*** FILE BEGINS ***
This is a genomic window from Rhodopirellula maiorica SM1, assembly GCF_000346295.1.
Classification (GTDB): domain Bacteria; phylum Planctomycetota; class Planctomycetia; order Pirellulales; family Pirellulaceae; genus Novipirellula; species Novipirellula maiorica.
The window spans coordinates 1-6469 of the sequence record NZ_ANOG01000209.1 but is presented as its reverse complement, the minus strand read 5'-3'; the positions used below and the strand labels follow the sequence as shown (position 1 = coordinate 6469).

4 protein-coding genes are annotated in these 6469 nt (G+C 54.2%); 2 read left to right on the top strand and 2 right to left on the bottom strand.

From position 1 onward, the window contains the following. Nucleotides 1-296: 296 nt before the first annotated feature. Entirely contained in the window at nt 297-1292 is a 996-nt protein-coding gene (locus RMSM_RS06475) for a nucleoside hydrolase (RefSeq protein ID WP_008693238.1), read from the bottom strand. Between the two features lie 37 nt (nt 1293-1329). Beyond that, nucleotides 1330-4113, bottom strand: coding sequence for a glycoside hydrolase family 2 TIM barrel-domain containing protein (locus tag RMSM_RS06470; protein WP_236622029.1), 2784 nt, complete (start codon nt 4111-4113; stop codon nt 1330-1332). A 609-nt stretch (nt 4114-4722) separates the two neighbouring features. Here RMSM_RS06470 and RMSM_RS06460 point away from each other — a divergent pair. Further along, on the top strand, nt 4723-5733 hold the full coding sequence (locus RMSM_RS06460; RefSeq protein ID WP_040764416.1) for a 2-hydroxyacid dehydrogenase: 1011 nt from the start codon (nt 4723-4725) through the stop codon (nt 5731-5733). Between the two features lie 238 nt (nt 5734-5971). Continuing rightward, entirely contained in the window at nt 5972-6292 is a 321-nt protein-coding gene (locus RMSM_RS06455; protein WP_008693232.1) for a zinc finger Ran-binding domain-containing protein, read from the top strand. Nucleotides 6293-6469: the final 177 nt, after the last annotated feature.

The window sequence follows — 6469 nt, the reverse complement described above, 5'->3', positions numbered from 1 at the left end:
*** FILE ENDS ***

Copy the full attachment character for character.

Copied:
This is a genomic window from Rhodopirellula maiorica SM1, assembly GCF_000346295.1.
Classification (GTDB): domain Bacteria; phylum Planctomycetota; class Planctomycetia; order Pirellulales; family Pirellulaceae; genus Novipirellula; species Novipirellula maiorica.
The window spans coordinates 1-6469 of the sequence record NZ_ANOG01000209.1 but is presented as its reverse complement, the minus strand read 5'-3'; the positions used below and the strand labels follow the sequence as shown (position 1 = coordinate 6469).

4 protein-coding genes are annotated in these 6469 nt (G+C 54.2%); 2 read left to right on the top strand and 2 right to left on the bottom strand.

From position 1 onward, the window contains the following. Nucleotides 1-296: 296 nt before the first annotated feature. Entirely contained in the window at nt 297-1292 is a 996-nt protein-coding gene (locus RMSM_RS06475) for a nucleoside hydrolase (RefSeq protein ID WP_008693238.1), read from the bottom strand. Between the two features lie 37 nt (nt 1293-1329). Beyond that, nucleotides 1330-4113, bottom strand: coding sequence for a glycoside hydrolase family 2 TIM barrel-domain containing protein (locus tag RMSM_RS06470; protein WP_236622029.1), 2784 nt, complete (start codon nt 4111-4113; stop codon nt 1330-1332). A 609-nt stretch (nt 4114-4722) separates the two neighbouring features. Here RMSM_RS06470 and RMSM_RS06460 point away from each other — a divergent pair. Further along, on the top strand, nt 4723-5733 hold the full coding sequence (locus RMSM_RS06460; RefSeq protein ID WP_040764416.1) for a 2-hydroxyacid dehydrogenase: 1011 nt from the start codon (nt 4723-4725) through the stop codon (nt 5731-5733). Between the two features lie 238 nt (nt 5734-5971). Continuing rightward, entirely contained in the window at nt 5972-6292 is a 321-nt protein-coding gene (locus RMSM_RS06455; protein WP_008693232.1) for a zinc finger Ran-binding domain-containing protein, read from the top strand. Nucleotides 6293-6469: the final 177 nt, after the last annotated feature.

The window sequence follows — 6469 nt, the reverse complement described above, 5'->3', positions numbered from 1 at the left end: